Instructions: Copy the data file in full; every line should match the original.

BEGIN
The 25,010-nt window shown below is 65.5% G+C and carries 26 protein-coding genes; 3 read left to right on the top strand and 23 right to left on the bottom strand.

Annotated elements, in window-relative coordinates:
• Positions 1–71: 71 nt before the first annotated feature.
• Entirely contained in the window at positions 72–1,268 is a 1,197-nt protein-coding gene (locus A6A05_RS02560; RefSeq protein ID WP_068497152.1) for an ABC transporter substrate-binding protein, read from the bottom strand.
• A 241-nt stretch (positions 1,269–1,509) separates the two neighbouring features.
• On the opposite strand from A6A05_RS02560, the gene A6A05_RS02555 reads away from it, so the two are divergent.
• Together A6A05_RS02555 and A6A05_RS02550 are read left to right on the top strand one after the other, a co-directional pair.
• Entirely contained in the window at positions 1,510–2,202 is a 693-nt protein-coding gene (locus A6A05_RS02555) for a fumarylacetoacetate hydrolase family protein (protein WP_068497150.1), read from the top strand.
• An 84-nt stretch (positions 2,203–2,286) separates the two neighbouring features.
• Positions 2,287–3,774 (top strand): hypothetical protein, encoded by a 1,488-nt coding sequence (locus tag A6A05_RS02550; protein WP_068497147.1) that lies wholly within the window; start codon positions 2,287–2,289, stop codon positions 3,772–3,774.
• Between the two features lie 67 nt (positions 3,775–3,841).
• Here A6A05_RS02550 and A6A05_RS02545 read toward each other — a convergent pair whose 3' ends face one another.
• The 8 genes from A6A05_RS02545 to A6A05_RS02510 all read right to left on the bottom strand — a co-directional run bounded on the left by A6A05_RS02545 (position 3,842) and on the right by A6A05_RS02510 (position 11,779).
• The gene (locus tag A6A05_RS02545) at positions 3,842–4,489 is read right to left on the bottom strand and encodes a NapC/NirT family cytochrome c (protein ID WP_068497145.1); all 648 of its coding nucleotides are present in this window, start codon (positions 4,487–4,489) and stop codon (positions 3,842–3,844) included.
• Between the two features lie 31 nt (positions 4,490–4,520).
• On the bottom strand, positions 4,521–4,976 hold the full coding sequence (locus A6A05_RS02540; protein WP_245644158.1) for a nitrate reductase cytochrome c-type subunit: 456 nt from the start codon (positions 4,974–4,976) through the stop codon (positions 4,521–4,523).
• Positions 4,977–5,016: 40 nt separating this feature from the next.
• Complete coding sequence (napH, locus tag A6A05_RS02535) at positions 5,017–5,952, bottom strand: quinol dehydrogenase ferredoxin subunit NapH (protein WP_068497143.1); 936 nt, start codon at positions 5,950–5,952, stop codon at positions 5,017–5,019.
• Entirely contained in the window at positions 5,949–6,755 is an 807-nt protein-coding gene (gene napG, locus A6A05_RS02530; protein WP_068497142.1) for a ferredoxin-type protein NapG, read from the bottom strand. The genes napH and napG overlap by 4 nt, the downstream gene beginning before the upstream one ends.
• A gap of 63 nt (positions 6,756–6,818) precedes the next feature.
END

The 25,010-nt window shown below is 65.5% G+C and carries 26 protein-coding genes; 3 read left to right on the top strand and 23 right to left on the bottom strand.

Annotated elements, in window-relative coordinates:
• Positions 1–71: 71 nt before the first annotated feature.
• Entirely contained in the window at positions 72–1,268 is a 1,197-nt protein-coding gene (locus A6A05_RS02560; RefSeq protein ID WP_068497152.1) for an ABC transporter substrate-binding protein, read from the bottom strand.
• A 241-nt stretch (positions 1,269–1,509) separates the two neighbouring features.
• On the opposite strand from A6A05_RS02560, the gene A6A05_RS02555 reads away from it, so the two are divergent.
• Together A6A05_RS02555 and A6A05_RS02550 are read left to right on the top strand one after the other, a co-directional pair.
• Entirely contained in the window at positions 1,510–2,202 is a 693-nt protein-coding gene (locus A6A05_RS02555) for a fumarylacetoacetate hydrolase family protein (protein WP_068497150.1), read from the top strand.
• An 84-nt stretch (positions 2,203–2,286) separates the two neighbouring features.
• Positions 2,287–3,774 (top strand): hypothetical protein, encoded by a 1,488-nt coding sequence (locus tag A6A05_RS02550; protein WP_068497147.1) that lies wholly within the window; start codon positions 2,287–2,289, stop codon positions 3,772–3,774.
• Between the two features lie 67 nt (positions 3,775–3,841).
• Here A6A05_RS02550 and A6A05_RS02545 read toward each other — a convergent pair whose 3' ends face one another.
• The 8 genes from A6A05_RS02545 to A6A05_RS02510 all read right to left on the bottom strand — a co-directional run bounded on the left by A6A05_RS02545 (position 3,842) and on the right by A6A05_RS02510 (position 11,779).
• The gene (locus tag A6A05_RS02545) at positions 3,842–4,489 is read right to left on the bottom strand and encodes a NapC/NirT family cytochrome c (protein ID WP_068497145.1); all 648 of its coding nucleotides are present in this window, start codon (positions 4,487–4,489) and stop codon (positions 3,842–3,844) included.
• Between the two features lie 31 nt (positions 4,490–4,520).
• On the bottom strand, positions 4,521–4,976 hold the full coding sequence (locus A6A05_RS02540; protein WP_245644158.1) for a nitrate reductase cytochrome c-type subunit: 456 nt from the start codon (positions 4,974–4,976) through the stop codon (positions 4,521–4,523).
• Positions 4,977–5,016: 40 nt separating this feature from the next.
• Complete coding sequence (napH, locus tag A6A05_RS02535) at positions 5,017–5,952, bottom strand: quinol dehydrogenase ferredoxin subunit NapH (protein WP_068497143.1); 936 nt, start codon at positions 5,950–5,952, stop codon at positions 5,017–5,019.
• Entirely contained in the window at positions 5,949–6,755 is an 807-nt protein-coding gene (gene napG, locus A6A05_RS02530; protein WP_068497142.1) for a ferredoxin-type protein NapG, read from the bottom strand. The genes napH and napG overlap by 4 nt, the downstream gene beginning before the upstream one ends.
• A gap of 63 nt (positions 6,756–6,818) precedes the next feature.